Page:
Fig. a shows a cross section of a metal sponge formed as shown in Fig. 3 and consisting of a single layer or thickness, but it is to be understood that two or more sponges coiled as shown in Fig. 3 can be superimposed upon each other to any desired thickness if a more bulky metal sponge is desired. The strands employed to form the metal sponge shown in Figs. 3 and 4 are preferably of a rust proof metal and are of a gauge and resiliency to suit different requirements. A metal sponge formed according to the disclosure of Fig. 3 possesses a compactness which prevents the separation of the fluffy constituents of the sponge and thus prevents the passage of the fingers of the operator through the sponge, as frequently happens in the use of conventional metal sponges which are formed of coiled strands loosely thrown together and allowed to work themselves into a sponge by the process of entanglement of the coils with each other, in which construction a non-uniform product results because ofthe tendency of the coiled strands to hunch thickly at certain points and to be loosely interconnected at other points.
While we have shown a specific form of machine for producing the braid shown in Fig. 2, it is to be understood that this is only by way of illustration and not by way of limitation, as any other form of machine could be used.
Having thus described our invention, what we claim as new and desire to secure by Letters Patent is:
1. The method of making a metal sponge which consists of feeding a strand onto a rotating member to form loops, passing a strand through said loops, plaiting the strand passing through said loops with another strand external to said loops to form a braid, forming said braid into contiguous coils and fastening said coils together to form one mass.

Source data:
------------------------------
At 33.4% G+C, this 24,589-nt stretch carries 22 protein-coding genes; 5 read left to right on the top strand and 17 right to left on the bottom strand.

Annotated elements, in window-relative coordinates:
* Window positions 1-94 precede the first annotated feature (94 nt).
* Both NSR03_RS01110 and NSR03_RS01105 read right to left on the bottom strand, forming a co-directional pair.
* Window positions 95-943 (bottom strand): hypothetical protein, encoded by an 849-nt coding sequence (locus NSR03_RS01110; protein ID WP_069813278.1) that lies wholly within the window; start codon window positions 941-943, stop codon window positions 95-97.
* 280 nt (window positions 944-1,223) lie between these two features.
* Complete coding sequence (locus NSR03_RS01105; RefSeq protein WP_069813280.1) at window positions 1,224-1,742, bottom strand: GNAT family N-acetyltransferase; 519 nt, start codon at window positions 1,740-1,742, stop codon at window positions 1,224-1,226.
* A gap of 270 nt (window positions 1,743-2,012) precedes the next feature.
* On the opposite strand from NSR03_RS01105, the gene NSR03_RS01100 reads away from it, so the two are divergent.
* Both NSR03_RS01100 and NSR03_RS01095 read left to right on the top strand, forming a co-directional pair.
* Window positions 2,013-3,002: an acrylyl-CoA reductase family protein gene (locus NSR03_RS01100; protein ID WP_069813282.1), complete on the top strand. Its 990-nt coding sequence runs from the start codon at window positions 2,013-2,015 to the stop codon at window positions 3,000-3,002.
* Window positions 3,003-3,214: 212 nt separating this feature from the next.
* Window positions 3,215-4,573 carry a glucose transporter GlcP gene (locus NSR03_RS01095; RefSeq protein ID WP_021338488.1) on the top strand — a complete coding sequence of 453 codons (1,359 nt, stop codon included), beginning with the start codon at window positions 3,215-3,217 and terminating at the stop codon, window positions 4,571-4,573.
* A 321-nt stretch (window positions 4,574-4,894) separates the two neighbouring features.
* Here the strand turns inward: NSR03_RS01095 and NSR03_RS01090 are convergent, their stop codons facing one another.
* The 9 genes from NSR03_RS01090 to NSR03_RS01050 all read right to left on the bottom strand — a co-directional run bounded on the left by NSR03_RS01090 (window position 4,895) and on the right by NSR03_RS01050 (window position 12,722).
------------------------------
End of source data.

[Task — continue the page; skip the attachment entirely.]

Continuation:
2. The method of making a metal sponge which consists of feeding a plurality of strands onto a rotating member to form loops, passing a strand through said loops, plaiting the strand passing through said loops with another strand external to said loops to form a braid, forming said braid into contiguous coils and fastening said coils together to form one mass.
In testimony whereof, we afiiX our signatures.
PHILLIP KRANZ. ALBERT P. SGHMID.
US652516A 1933-01-19 1933-01-19 Method of making a metal sponge Expired - Lifetime US1910612A (en)

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Cited By (1)

* Cited by examiner, † Cited by third party
Publication number Priority date Publication date Assignee Title
US2912017A (en) * 1955-06-27 1959-11-10 R K Odor Res Company Machine and method for forming wire seat cushion fillers

Cited By (1)

* Cited by examiner, † Cited by third party
Publication number Priority date Publication date Assignee Title
US2912017A (en) * 1955-06-27 1959-11-10 R K Odor Res Company Machine and method for forming wire seat cushion fillers